Thank you Facebook.

Thank you Facebook.

You are amazing.


Thank you for bringing friends into town whose photos are on my feed.

They never called or visited but I see they were here.


Thank you Facebook.

You are amazing.


Thank you for the photographs I took of up and coming actors.

They never thanked me but they posted the photos on Facebook.


Thank you Facebook.

You are amazing.


Thank you for the friends who liked when my mother died.

They never wrote me cards or notes but their likes meant everything to me.


Thank you Facebook.

You are amazing.


Thank you for actors who I wrote parts for… who un-friended me the next day.

They will surely love the next parts I write.


Thank you Facebook for the 10 amazing ways to make my food tastier.


Thank you Facebook for the 7 shoes I must own.


Thank you Facebook for the 50 restaurants I must eat in before I die.


Thank you Facebook for updates on amazing celebrity spouses.


Thank you Facebook for amazing people who’ve passed on.


Thank you Facebook for amazing me every single moment of every single day.


Thank you for filling up my life with your feed rather than letting me fill up my life with life.


Did I tell you that you are amazing?
If not, let me tell you that you are amazing.


Facebook you are amazing.

The Blight of AMAZING


I first become aware of this mutant word amazing spreading over the land, in 1989, when I started work at Ralph Lauren in NYC.

The store manager, red-haired, tailored up to his ears in custom shirt, knotted tie, and dunked in half a gallon of Diptyque’s Olene, would take his hands and adjust our collars or necktie before releasing us onto the sales floor to insure we properly emitted the aura of Polo to the public.

We were only let go when he said: “You look a-mazing”.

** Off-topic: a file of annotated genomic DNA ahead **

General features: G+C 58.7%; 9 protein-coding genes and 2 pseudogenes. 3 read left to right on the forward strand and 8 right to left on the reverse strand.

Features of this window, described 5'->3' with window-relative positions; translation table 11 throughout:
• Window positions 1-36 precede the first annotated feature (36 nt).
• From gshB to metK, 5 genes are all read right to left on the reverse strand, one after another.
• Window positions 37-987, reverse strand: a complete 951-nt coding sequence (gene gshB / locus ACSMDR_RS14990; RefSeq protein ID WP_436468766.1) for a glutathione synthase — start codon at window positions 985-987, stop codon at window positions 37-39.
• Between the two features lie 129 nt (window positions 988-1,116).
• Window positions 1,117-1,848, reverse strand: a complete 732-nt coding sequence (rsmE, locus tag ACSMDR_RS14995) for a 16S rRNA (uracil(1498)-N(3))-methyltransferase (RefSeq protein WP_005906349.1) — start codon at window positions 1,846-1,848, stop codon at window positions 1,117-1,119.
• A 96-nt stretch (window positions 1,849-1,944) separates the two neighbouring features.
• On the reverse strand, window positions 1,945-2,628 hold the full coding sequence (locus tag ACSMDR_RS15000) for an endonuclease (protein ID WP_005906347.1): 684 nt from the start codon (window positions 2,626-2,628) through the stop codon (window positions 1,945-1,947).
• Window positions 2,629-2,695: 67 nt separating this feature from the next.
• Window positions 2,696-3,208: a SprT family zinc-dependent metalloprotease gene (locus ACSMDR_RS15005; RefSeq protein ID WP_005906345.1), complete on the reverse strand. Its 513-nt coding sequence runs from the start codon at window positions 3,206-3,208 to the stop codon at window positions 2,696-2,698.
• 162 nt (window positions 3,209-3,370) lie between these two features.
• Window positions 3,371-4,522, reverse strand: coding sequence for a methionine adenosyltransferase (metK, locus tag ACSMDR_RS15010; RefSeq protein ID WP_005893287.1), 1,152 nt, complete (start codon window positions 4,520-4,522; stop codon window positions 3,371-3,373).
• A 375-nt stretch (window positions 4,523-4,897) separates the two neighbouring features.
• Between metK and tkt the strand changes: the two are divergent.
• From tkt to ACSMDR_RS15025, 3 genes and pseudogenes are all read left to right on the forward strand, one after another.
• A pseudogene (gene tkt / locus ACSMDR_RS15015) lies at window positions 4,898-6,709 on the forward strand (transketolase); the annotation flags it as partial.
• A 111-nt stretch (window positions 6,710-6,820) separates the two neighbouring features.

Twenty-four years later, amazing has our tongues in a vize grip. Reality TV, HGTV, make-overs, cooking shows, tweats and texts, all of it is infected with amazing.

It isn’t hard to find. It comes out of Andy Cohen, Michael Kors, and any 13-year-old girl on Facebook.

Its usage fits in with the penchant for American exaggeration and hype, to create a super-sized sales pitch for ordinary events and mundane things: Amazing omelette, amazing frying pan, amazing kid, amazing coffee, amazing Mom, amazing day, amazing walk, amazing sun, amazing beer, amazing toilet paper.

Amazing was once was reserved for a spectacular and rare event, such as the 1893 Chicago World’s Fair, which President Rutherford B. Hayes pronounced, “All surprisingly beautiful, amazing, unequalled…”

How noble and spectacular that World’s Fair was and how fittingly it was spoken of.

Once it bequeathed and anointed a World’s Fair. Now it is used in salad dressings and baked potatoes.

Here are some comments, chosen randomly, from the food blog White on Rice:

I love Cristina’s potatoes, they are amazing!

It’s amazing what can happen in a garden over a few summer days. Last week we headed up to Park City, UT for the amazing Evo Conference.

You’re photos are amazing and now I want to go visit Boulder CO!

We could see and smell the amazing flavors that a slow roasted fig could become.

When we asked all you amazing readers for tomato recipes, you all inspired us tremendously … Thank you for all that, you amazing people!

What you see before you are some truly luscious, silky, delicious and amazing blood orange bars.

That is all I have to say. I am off to go take an amazing dump…..